The General Data Protection Regulation (GDPR), Europe’s new framework for data protection laws, will require U.S. healthcare organizations to think well beyond the Health Insurance Portability Accountability Act (HIPAA). Important considerations include data flows, handling data, cross-border data transfer, data privacy, security monitoring and overall policy compliance for international patients.
In this blog post, we will explore the GDPR key requirements for U.S. healthcare organizations.
Adopted in April 2016, the GDPR will be fully enforced on May 25, 2018 by the UK Information Commissioner’s Office (ICO). The GDPR is designed to standardize data privacy and protection laws across Europe, but it will impact processes, technology, relationships and communication internationally. The new obligations pertain to any organization that handles EU data, whether that organization is in the EU or not. Hence, U.S. healthcare organizations will need to safeguard EU patients’ data based on the GDPR in addition to HIPAA and other U.S. regulations. The GDPR fundamentally changes how personal and sensitive data can be used, processed, managed, stored, deleted and disclosed.
Healthcare organizations will need to prove that they have adequate processes in place to manage and protect EU residents’ “personal data.” The ICO may request written documentation in support of GDPR compliance. Key requirements of the GDPR are listed below.
Accountability, Policies and Procedures
- Appoint a Data Protection Officer (DPO) responsible for data processing
- Document privacy and security policies and procedures
- Implement GDPR special codes of conduct
Compliance and Risk Activities
- Measure effectiveness of privacy and security compliance controls
- Implement risk-based approach for data processing
- Define risks presented by data processing activities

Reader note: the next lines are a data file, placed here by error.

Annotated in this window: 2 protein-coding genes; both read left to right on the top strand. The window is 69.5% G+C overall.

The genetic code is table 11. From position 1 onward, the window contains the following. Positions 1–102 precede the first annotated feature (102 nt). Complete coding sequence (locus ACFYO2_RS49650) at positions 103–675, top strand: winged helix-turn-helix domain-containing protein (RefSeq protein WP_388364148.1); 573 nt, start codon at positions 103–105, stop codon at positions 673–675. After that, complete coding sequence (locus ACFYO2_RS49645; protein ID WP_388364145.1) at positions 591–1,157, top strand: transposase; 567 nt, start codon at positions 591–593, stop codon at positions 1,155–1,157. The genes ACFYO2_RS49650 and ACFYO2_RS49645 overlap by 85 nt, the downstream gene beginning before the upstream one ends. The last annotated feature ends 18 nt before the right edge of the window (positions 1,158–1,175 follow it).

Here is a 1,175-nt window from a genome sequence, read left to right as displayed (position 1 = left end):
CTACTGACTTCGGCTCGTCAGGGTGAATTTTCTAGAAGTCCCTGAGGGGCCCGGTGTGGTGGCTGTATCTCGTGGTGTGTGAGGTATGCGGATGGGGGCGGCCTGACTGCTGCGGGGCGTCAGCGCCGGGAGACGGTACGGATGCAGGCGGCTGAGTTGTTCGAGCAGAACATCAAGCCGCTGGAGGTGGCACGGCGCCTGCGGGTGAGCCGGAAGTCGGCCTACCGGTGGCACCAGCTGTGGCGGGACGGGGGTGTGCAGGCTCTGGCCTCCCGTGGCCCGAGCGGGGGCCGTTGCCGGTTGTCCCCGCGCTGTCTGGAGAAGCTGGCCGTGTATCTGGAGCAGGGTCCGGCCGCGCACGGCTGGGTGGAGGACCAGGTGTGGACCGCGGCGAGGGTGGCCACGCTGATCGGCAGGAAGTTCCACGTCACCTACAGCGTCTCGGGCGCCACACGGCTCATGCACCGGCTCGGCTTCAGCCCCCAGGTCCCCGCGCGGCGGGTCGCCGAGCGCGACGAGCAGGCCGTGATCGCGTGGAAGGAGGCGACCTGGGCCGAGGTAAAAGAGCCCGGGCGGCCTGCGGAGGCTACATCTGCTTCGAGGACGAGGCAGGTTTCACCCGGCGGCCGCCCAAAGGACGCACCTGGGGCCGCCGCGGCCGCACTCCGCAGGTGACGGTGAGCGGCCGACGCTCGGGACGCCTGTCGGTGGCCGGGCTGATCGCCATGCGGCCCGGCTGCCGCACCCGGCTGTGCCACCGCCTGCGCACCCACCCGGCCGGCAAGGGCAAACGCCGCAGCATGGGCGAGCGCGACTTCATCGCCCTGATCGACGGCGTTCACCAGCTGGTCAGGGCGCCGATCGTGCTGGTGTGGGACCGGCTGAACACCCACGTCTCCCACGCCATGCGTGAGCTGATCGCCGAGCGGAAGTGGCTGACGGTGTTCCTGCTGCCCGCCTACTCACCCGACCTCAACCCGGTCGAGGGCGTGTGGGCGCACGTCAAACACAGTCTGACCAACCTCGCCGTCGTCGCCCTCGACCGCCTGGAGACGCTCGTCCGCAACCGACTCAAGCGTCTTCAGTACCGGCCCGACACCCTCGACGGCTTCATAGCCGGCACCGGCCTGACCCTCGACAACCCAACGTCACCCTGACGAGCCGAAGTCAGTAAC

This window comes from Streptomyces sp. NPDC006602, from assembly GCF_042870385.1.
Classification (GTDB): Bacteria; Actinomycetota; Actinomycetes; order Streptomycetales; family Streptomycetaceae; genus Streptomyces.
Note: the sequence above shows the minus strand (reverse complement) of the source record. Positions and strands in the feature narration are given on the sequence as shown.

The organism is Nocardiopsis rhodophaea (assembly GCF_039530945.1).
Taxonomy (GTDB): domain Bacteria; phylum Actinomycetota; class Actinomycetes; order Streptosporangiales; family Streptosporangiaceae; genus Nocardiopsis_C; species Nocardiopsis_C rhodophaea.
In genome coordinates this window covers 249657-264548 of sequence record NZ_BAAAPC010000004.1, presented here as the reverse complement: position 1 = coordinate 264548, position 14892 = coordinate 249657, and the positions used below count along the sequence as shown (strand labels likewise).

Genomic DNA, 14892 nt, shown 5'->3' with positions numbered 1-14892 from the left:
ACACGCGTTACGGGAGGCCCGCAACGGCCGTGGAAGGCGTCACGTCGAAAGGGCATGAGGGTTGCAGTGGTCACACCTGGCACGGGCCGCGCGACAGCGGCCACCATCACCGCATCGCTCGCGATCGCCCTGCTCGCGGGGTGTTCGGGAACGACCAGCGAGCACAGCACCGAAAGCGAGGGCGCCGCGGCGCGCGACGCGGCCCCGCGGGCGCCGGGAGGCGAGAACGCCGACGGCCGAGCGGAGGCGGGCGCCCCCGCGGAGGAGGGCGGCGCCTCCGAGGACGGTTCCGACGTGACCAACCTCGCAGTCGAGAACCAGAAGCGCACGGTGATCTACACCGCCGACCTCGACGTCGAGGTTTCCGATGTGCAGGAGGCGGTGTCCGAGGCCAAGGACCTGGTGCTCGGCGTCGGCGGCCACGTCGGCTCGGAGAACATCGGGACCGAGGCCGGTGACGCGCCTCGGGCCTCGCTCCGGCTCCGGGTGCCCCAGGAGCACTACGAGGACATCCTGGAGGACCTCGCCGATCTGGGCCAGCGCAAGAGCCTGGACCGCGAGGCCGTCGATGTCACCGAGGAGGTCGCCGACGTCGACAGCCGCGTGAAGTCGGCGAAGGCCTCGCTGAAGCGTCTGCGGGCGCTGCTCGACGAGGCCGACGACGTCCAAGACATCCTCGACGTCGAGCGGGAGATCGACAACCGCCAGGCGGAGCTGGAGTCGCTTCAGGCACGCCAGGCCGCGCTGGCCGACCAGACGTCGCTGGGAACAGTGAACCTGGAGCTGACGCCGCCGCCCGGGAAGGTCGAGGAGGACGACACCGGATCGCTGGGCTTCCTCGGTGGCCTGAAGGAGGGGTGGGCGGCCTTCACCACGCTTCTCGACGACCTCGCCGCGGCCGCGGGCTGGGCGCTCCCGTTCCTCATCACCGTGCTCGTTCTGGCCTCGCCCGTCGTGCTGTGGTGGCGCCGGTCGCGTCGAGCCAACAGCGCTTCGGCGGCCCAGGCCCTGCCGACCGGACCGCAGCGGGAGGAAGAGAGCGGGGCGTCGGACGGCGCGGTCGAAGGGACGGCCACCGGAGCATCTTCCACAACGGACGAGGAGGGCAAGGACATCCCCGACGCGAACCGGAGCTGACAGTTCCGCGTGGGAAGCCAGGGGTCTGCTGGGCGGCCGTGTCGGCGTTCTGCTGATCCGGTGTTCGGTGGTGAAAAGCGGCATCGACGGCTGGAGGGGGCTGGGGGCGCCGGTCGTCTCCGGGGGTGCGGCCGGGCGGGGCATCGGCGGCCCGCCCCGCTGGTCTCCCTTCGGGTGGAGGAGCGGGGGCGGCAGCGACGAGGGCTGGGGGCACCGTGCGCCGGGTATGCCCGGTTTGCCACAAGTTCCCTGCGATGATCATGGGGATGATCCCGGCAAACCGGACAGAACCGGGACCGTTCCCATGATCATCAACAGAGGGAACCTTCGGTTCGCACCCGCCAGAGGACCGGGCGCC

- Implement Data Protection Impact Assessment (Article 35)
Implementation of Security Measures
- Implement controls and processes related to potential security threats, vulnerabilities and breaches
- Utilize pseudonymization and encryption as controls
- Regulate controls to ensure the ongoing confidentiality, integrity, availability, and resilience of systems and services
- Enable restoration of availability and access to data and services, in timely manner, in the event of a security incident
- Implement process for regularly testing, assessing, and evaluating the effectiveness of technical and organizational measures
Alignment of data handling practices with GDPR is mandatory, and time is critical! Be sure to familiarize yourself with the GDPR challenges and requirements associated with collecting and using EU residents’ personal data. Map those to your organizational policies and procedures. Understand the impact of GDPR, educate and train staff, and get professional guidance as necessary. The GDPR compliance date of May 25, 2018 is just around the corner!
For more information on the EU General Data Protection Regulation, please refer to https://www.eugdpr.org/